It’s also possible that your employees have had to spend a lot of money out-of-pocket because your contribution was not adequate, perhaps because you didn’t invest enough of the premium savings from the transition to a QHDHP. You may have overestimated the effects of a health and wellness program in the early stages and assumed that spending would go down more than it has, or perhaps you didn’t yet have a realistic handle on the cost of healthcare. Your benefits advisor and your insurer can help you identify the underlying trends and provide you with insight to help you make informed decisions as you move forward.

If your company experiences greater usage of the healthcare account than the averages listed above, you may need to invest additional dollars to ensure that you have not shifted too much financial responsibility to your employees. A second-year adjustment will encourage your employees to keep up the good work and also let them know that you are in this effort together, and that you will make corrections when necessary.

This information will also help you determine if there’s an educational or motivational problem. In these cases, money is not the issue and an increase in funding won’t solve the problem. Instead, determine whether your employees have received enough education about how to reduce spending and improve health, or if they’ve received this education but aren’t motivated enough to apply it.

If a lack of education is the problem, arrange education meetings with your benefits advisor and your insurer to focus on problem areas. If motivation is the issue, let this disappointment serve as an incentive to encourage workplace activities and increased employee health. Organize group activities so that the strongest, most motivated employees can lead by example.There is no greater teacher than a co-worker who can speak from experience. Don’t leave it entirely up to your staff to change their lifestyles—improve the health of the environment in which they work and show them by example the benefits of the CDHP philosophy.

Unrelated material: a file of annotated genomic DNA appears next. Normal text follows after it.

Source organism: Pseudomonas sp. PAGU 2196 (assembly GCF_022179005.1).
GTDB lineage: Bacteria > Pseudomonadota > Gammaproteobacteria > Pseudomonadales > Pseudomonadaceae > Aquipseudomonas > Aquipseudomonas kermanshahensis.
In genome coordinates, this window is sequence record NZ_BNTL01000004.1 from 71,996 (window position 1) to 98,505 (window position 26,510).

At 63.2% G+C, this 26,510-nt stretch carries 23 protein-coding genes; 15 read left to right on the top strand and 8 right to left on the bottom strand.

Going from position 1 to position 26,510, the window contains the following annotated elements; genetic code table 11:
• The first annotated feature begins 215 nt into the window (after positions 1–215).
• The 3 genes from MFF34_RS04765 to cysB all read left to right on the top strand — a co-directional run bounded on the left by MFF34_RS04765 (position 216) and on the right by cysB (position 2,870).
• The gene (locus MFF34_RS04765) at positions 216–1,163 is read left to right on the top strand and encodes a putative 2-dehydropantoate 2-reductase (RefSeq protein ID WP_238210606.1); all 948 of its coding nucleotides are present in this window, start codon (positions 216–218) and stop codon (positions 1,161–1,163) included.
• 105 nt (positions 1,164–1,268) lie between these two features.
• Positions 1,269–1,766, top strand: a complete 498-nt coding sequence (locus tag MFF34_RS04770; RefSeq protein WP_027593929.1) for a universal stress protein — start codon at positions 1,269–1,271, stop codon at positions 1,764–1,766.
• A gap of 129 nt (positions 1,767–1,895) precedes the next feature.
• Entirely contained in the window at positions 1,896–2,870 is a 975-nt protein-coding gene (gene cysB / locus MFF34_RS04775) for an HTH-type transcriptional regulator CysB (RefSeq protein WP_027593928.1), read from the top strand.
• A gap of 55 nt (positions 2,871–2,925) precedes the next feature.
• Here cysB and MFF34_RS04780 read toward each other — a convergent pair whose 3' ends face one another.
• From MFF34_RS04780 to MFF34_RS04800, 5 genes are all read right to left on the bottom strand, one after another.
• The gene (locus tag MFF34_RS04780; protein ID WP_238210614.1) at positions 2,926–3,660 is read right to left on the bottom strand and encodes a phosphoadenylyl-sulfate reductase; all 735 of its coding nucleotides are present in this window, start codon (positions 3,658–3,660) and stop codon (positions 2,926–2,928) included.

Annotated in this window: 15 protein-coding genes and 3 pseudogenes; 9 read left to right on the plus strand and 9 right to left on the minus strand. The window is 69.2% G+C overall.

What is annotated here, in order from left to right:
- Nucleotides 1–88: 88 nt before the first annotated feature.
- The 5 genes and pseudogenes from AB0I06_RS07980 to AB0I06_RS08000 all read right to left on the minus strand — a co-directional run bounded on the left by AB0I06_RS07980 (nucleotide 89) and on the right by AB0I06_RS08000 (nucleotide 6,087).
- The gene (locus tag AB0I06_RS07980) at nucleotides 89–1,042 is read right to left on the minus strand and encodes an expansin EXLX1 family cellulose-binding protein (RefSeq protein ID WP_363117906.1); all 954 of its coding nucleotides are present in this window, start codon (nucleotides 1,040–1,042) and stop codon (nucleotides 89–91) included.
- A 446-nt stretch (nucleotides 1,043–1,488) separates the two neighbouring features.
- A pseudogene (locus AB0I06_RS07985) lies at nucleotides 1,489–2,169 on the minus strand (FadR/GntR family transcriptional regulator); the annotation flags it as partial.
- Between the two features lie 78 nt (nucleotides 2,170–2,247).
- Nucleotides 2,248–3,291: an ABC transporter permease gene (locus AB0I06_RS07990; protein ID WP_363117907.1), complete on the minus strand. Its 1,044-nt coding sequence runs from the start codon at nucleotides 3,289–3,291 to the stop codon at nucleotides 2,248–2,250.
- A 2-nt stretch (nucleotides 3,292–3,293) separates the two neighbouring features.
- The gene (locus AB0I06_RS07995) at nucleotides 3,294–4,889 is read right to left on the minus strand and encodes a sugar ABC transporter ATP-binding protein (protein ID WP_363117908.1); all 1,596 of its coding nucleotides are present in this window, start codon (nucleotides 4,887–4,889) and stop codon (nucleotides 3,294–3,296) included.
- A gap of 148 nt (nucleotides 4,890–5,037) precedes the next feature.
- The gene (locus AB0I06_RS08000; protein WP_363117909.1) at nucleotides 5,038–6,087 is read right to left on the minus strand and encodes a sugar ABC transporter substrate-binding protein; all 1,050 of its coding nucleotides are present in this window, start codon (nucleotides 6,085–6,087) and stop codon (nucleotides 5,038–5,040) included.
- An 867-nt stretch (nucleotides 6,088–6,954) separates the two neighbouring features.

An Appropriate Amount

You might find that the amount you’ve been contributing to the plan has been right on the mark and consistent with the statistics provided above. On average, roughly 65 percent of your employees will roll over funds from year to year, roughly 25 percent will exhaust their healthcare account funding but not satisfy their deductible, and approximately 10 percent will exhaust their account funding, satisfy the deductible, and hit their maximum out-of-pocket. Most of your employees will have some rollover (that’s a good thing) and some employees will have had to pay for some of their medical expenses out-of-pocket (that’s unavoidable). If these two extremes are reasonably balanced, you’ll know you’ve found an appropriate healthcare contribution strategy and should work to maintain it. Over the years, however, employee needs will change and you may have to contribute more or less to the healthcare account. The purpose of an annual review of your CDHP is to assess your plan’s performance and determine any necessary adjustments. Let your benefits advisor and insurer help you navigate these important decisions.

Coaches' Takeaway

You should always make sure you are adhering to IRS rules for HSA funding. It is also important to review healthcare account utilization information to identify any patterns that need to be addressed through additional education or through a health and wellness program. This review will help you determine if the healthcare account funding allocation you offer employees is appropriate or needs to be adjusted.

Tools & Resources

CDHPCoach’s Storage Facility, where the Coach has organized and compiled a vast amount of tools and resources for you to access.


Housed here are key components and information within the book, Bend the Healthcare Trend which was the impetus behind the CDHPCoach.